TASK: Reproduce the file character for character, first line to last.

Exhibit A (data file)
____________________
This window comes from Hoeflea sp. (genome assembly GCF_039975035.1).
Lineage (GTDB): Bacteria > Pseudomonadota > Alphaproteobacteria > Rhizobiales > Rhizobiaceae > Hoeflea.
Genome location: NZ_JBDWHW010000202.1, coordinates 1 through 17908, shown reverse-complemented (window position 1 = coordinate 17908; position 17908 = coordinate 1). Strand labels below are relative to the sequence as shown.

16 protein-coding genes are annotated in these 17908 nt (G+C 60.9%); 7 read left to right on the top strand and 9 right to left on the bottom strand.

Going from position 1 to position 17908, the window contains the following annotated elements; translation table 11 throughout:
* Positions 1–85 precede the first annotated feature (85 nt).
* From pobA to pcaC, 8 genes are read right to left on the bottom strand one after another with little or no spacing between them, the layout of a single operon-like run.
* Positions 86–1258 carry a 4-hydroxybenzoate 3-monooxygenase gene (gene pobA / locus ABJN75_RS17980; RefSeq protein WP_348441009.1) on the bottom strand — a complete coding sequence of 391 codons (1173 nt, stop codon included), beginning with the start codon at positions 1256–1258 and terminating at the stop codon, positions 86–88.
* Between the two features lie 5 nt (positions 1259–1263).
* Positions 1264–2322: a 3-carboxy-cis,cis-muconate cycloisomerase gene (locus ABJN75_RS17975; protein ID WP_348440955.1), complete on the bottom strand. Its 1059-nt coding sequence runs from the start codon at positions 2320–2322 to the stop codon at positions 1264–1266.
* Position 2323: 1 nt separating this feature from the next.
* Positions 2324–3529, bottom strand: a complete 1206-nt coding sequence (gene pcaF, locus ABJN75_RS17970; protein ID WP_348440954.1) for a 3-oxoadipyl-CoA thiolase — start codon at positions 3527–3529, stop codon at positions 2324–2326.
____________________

This window comes from Hoeflea sp. (genome assembly GCF_039975035.1).
Lineage (GTDB): Bacteria > Pseudomonadota > Alphaproteobacteria > Rhizobiales > Rhizobiaceae > Hoeflea.
Genome location: NZ_JBDWHW010000202.1, coordinates 1 through 17908, shown reverse-complemented (window position 1 = coordinate 17908; position 17908 = coordinate 1). Strand labels below are relative to the sequence as shown.

16 protein-coding genes are annotated in these 17908 nt (G+C 60.9%); 7 read left to right on the top strand and 9 right to left on the bottom strand.

Going from position 1 to position 17908, the window contains the following annotated elements; translation table 11 throughout:
* Positions 1–85 precede the first annotated feature (85 nt).
* From pobA to pcaC, 8 genes are read right to left on the bottom strand one after another with little or no spacing between them, the layout of a single operon-like run.
* Positions 86–1258 carry a 4-hydroxybenzoate 3-monooxygenase gene (gene pobA / locus ABJN75_RS17980; RefSeq protein WP_348441009.1) on the bottom strand — a complete coding sequence of 391 codons (1173 nt, stop codon included), beginning with the start codon at positions 1256–1258 and terminating at the stop codon, positions 86–88.
* Between the two features lie 5 nt (positions 1259–1263).
* Positions 1264–2322: a 3-carboxy-cis,cis-muconate cycloisomerase gene (locus ABJN75_RS17975; protein ID WP_348440955.1), complete on the bottom strand. Its 1059-nt coding sequence runs from the start codon at positions 2320–2322 to the stop codon at positions 1264–1266.
* Position 2323: 1 nt separating this feature from the next.
* Positions 2324–3529, bottom strand: a complete 1206-nt coding sequence (gene pcaF, locus ABJN75_RS17970; protein ID WP_348440954.1) for a 3-oxoadipyl-CoA thiolase — start codon at positions 3527–3529, stop codon at positions 2324–2326.